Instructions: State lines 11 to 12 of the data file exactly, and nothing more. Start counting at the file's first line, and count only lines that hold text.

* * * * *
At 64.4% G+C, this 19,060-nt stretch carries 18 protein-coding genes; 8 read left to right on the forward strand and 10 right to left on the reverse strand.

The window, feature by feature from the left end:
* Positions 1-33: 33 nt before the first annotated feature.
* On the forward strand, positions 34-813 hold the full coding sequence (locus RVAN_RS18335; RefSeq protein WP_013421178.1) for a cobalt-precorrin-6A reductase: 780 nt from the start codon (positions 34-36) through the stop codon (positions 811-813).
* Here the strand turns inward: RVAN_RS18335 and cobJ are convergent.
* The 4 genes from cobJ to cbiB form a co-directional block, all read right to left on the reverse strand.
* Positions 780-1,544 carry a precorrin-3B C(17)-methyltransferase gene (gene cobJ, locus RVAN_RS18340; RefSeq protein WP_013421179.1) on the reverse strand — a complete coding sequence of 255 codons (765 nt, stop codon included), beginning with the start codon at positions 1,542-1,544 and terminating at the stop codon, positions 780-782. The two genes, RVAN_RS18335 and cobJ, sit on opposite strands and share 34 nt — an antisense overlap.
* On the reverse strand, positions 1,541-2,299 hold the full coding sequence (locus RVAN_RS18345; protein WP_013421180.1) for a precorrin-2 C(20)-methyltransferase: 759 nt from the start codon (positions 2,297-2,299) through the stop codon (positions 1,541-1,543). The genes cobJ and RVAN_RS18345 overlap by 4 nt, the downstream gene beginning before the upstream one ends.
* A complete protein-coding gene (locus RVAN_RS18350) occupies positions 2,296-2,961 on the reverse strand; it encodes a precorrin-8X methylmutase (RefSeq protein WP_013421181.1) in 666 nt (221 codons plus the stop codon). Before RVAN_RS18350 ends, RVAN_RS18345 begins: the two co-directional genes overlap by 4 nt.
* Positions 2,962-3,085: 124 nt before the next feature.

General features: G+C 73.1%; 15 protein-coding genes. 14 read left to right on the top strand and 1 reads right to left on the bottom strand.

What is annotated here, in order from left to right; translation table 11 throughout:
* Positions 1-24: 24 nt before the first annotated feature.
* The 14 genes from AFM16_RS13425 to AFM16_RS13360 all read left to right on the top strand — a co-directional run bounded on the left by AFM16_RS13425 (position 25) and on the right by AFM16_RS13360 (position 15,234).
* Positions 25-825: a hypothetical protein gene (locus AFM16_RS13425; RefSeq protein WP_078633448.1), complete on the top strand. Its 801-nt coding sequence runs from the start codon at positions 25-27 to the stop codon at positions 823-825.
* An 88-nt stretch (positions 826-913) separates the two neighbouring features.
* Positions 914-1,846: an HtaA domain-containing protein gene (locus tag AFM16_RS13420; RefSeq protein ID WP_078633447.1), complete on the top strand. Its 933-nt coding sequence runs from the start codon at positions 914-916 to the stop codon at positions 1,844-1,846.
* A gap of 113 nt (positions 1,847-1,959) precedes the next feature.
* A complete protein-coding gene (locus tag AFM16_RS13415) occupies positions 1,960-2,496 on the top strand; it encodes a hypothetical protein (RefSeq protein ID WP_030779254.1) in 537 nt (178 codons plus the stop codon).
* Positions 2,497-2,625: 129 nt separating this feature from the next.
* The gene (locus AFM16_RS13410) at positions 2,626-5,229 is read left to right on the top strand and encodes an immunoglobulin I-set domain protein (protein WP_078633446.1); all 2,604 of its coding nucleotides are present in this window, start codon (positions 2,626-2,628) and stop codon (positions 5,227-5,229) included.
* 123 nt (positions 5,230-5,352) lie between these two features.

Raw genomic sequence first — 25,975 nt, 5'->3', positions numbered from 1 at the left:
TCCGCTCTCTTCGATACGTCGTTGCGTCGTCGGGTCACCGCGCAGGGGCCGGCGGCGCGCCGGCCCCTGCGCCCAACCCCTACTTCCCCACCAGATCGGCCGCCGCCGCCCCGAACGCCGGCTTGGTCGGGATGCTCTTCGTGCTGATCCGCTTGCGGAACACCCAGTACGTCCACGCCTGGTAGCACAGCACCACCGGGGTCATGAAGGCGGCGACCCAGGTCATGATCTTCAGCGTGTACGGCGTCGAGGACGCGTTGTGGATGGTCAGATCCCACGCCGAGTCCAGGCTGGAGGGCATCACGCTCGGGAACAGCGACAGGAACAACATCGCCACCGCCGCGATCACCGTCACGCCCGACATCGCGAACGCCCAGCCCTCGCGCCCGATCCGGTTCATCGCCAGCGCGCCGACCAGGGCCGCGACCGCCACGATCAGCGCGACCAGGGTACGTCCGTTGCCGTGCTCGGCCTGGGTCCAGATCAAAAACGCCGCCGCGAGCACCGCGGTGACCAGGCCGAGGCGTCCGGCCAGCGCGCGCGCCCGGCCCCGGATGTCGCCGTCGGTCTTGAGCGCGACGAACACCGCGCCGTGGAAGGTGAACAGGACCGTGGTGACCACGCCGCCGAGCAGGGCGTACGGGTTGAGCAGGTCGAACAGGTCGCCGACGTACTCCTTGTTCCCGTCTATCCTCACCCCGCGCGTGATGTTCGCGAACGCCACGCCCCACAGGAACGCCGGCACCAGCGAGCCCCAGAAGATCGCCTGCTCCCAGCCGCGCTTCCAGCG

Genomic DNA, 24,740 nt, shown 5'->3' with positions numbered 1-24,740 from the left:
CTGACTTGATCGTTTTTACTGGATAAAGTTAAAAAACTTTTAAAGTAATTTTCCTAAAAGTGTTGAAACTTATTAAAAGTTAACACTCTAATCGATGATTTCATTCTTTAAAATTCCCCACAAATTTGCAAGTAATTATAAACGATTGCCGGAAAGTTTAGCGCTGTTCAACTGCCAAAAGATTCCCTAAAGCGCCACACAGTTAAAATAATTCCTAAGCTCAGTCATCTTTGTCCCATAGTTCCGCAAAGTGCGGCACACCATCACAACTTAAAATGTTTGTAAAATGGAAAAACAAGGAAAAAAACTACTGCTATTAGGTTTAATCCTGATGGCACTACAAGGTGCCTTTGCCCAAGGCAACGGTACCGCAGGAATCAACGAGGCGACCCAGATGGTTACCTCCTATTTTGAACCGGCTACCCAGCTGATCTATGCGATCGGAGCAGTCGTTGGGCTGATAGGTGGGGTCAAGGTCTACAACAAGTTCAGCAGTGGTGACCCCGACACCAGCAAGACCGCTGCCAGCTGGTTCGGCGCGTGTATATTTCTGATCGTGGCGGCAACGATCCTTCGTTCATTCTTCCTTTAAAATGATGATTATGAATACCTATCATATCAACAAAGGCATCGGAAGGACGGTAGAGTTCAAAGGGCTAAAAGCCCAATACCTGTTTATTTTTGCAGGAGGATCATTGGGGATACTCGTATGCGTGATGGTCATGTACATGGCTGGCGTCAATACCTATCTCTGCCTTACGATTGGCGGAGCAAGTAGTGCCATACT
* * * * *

General features: G+C 73.1%; 15 protein-coding genes. 14 read left to right on the top strand and 1 reads right to left on the bottom strand.

What is annotated here, in order from left to right; translation table 11 throughout: